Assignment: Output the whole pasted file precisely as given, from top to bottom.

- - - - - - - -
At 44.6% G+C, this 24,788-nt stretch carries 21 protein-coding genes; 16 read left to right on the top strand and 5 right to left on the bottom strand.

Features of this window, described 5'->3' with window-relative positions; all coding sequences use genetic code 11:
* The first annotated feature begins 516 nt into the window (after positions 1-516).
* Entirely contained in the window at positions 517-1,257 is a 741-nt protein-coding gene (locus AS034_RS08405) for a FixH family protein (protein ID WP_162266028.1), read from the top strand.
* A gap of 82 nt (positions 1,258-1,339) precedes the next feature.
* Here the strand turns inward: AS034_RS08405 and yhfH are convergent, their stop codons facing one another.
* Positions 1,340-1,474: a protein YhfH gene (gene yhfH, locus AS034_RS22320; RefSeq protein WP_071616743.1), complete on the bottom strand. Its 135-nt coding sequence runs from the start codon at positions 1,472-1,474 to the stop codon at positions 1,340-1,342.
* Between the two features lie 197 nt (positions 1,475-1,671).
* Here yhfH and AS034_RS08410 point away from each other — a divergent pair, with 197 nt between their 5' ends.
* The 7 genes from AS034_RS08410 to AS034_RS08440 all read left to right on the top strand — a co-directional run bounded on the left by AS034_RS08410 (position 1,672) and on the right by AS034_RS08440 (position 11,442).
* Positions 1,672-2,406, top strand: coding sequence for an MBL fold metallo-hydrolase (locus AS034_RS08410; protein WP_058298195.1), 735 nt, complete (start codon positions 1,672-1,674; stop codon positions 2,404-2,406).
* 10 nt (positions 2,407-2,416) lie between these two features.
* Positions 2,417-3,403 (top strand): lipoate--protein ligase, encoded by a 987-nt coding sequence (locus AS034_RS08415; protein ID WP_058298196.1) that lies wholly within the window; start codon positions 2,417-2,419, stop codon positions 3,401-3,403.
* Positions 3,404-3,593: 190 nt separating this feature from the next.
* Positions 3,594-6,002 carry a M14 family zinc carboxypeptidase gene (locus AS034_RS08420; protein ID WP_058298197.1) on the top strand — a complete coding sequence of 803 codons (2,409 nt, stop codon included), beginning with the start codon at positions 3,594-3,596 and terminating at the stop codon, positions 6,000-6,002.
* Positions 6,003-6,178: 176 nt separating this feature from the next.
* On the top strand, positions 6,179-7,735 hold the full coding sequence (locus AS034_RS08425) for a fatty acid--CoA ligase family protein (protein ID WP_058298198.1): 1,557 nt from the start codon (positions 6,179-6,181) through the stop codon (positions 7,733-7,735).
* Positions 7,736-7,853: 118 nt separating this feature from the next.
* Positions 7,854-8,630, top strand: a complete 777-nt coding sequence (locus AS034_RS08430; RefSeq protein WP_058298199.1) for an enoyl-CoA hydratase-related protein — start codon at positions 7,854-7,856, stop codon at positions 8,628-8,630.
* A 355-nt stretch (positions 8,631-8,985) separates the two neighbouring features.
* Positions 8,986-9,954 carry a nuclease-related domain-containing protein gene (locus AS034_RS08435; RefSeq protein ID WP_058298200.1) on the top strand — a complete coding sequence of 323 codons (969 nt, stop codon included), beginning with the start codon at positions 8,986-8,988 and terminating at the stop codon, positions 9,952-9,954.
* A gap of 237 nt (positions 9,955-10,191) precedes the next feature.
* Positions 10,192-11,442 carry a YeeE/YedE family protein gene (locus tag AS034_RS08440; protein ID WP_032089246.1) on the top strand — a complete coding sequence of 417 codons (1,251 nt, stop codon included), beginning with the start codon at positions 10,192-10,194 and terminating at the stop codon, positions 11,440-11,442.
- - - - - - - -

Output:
At 44.6% G+C, this 24,788-nt stretch carries 21 protein-coding genes; 16 read left to right on the top strand and 5 right to left on the bottom strand.

Features of this window, described 5'->3' with window-relative positions; all coding sequences use genetic code 11:
* The first annotated feature begins 516 nt into the window (after positions 1-516).
* Entirely contained in the window at positions 517-1,257 is a 741-nt protein-coding gene (locus AS034_RS08405) for a FixH family protein (protein ID WP_162266028.1), read from the top strand.
* A gap of 82 nt (positions 1,258-1,339) precedes the next feature.
* Here the strand turns inward: AS034_RS08405 and yhfH are convergent, their stop codons facing one another.
* Positions 1,340-1,474: a protein YhfH gene (gene yhfH, locus AS034_RS22320; RefSeq protein WP_071616743.1), complete on the bottom strand. Its 135-nt coding sequence runs from the start codon at positions 1,472-1,474 to the stop codon at positions 1,340-1,342.
* Between the two features lie 197 nt (positions 1,475-1,671).
* Here yhfH and AS034_RS08410 point away from each other — a divergent pair, with 197 nt between their 5' ends.
* The 7 genes from AS034_RS08410 to AS034_RS08440 all read left to right on the top strand — a co-directional run bounded on the left by AS034_RS08410 (position 1,672) and on the right by AS034_RS08440 (position 11,442).
* Positions 1,672-2,406, top strand: coding sequence for an MBL fold metallo-hydrolase (locus AS034_RS08410; protein WP_058298195.1), 735 nt, complete (start codon positions 1,672-1,674; stop codon positions 2,404-2,406).
* 10 nt (positions 2,407-2,416) lie between these two features.
* Positions 2,417-3,403 (top strand): lipoate--protein ligase, encoded by a 987-nt coding sequence (locus AS034_RS08415; protein ID WP_058298196.1) that lies wholly within the window; start codon positions 2,417-2,419, stop codon positions 3,401-3,403.
* Positions 3,404-3,593: 190 nt separating this feature from the next.
* Positions 3,594-6,002 carry a M14 family zinc carboxypeptidase gene (locus AS034_RS08420; protein ID WP_058298197.1) on the top strand — a complete coding sequence of 803 codons (2,409 nt, stop codon included), beginning with the start codon at positions 3,594-3,596 and terminating at the stop codon, positions 6,000-6,002.
* Positions 6,003-6,178: 176 nt separating this feature from the next.
* On the top strand, positions 6,179-7,735 hold the full coding sequence (locus AS034_RS08425) for a fatty acid--CoA ligase family protein (protein ID WP_058298198.1): 1,557 nt from the start codon (positions 6,179-6,181) through the stop codon (positions 7,733-7,735).
* Positions 7,736-7,853: 118 nt separating this feature from the next.
* Positions 7,854-8,630, top strand: a complete 777-nt coding sequence (locus AS034_RS08430; RefSeq protein WP_058298199.1) for an enoyl-CoA hydratase-related protein — start codon at positions 7,854-7,856, stop codon at positions 8,628-8,630.
* A 355-nt stretch (positions 8,631-8,985) separates the two neighbouring features.
* Positions 8,986-9,954 carry a nuclease-related domain-containing protein gene (locus AS034_RS08435; RefSeq protein ID WP_058298200.1) on the top strand — a complete coding sequence of 323 codons (969 nt, stop codon included), beginning with the start codon at positions 8,986-8,988 and terminating at the stop codon, positions 9,952-9,954.
* A gap of 237 nt (positions 9,955-10,191) precedes the next feature.
* Positions 10,192-11,442 carry a YeeE/YedE family protein gene (locus tag AS034_RS08440; protein ID WP_032089246.1) on the top strand — a complete coding sequence of 417 codons (1,251 nt, stop codon included), beginning with the start codon at positions 10,192-10,194 and terminating at the stop codon, positions 11,440-11,442.